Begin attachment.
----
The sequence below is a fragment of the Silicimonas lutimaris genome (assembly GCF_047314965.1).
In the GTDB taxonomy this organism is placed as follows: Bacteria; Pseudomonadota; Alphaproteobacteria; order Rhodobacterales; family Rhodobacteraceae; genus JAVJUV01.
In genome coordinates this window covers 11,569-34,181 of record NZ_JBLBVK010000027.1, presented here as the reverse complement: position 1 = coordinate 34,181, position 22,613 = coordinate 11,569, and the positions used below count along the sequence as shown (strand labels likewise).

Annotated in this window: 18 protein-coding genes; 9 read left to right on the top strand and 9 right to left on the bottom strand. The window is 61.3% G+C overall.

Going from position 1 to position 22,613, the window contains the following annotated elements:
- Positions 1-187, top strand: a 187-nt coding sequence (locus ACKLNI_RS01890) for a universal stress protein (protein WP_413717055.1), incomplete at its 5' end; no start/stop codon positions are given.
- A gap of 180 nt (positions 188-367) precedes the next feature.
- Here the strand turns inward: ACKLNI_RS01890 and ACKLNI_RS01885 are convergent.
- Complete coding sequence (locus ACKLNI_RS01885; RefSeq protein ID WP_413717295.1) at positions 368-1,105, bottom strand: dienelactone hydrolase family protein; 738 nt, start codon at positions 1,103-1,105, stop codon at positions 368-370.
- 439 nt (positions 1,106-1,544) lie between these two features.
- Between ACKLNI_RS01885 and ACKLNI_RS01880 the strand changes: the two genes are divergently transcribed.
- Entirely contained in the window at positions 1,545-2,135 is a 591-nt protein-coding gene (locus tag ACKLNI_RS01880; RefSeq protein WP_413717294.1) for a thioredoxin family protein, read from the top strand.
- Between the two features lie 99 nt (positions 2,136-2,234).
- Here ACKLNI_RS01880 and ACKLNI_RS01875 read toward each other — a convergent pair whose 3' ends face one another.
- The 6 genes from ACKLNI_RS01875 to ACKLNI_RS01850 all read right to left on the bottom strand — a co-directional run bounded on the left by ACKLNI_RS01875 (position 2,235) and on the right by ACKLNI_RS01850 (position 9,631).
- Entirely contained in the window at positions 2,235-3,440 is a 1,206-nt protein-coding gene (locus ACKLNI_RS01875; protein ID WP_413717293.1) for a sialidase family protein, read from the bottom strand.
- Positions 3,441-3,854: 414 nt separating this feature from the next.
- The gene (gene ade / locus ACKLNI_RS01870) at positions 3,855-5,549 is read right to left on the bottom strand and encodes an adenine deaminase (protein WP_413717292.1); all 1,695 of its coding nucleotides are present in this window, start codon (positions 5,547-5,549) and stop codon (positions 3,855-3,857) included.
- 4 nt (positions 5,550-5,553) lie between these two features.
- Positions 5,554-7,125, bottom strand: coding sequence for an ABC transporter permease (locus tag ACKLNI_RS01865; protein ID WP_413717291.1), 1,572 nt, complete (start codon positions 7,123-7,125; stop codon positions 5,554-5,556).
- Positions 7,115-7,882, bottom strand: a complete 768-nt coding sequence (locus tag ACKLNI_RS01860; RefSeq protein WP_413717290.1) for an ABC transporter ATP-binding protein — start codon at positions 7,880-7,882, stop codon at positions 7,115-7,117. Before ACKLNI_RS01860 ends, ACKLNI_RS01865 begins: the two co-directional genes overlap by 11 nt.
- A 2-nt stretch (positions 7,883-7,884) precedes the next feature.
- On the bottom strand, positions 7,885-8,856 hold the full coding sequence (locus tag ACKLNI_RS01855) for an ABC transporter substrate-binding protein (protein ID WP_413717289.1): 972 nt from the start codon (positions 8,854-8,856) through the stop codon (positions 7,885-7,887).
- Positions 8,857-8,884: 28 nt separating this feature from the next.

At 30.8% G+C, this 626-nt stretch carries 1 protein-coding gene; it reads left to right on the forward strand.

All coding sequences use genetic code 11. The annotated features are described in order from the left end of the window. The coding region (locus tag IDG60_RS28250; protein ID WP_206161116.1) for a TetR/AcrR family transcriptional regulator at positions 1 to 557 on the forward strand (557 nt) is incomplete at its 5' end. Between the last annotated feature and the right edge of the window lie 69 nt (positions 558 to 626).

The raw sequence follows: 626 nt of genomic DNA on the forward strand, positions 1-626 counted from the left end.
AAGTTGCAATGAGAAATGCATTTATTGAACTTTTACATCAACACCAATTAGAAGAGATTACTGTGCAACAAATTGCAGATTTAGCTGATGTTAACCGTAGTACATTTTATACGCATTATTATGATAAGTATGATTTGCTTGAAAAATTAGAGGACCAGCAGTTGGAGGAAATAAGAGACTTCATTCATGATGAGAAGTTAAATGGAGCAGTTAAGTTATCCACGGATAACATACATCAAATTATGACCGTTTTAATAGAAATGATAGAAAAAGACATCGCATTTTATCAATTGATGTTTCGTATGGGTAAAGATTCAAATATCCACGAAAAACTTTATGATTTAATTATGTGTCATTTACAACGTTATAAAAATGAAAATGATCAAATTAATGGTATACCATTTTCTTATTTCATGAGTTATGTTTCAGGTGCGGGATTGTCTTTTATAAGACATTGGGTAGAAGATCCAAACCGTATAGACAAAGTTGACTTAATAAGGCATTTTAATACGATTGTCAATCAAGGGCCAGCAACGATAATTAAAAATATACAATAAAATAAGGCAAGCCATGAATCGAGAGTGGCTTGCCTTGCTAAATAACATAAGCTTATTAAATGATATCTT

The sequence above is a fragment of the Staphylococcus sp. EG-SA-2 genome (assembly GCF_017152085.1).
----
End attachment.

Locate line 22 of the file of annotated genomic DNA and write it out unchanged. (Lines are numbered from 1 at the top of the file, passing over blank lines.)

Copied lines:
- A 2-nt stretch (positions 7,883-7,884) precedes the next feature.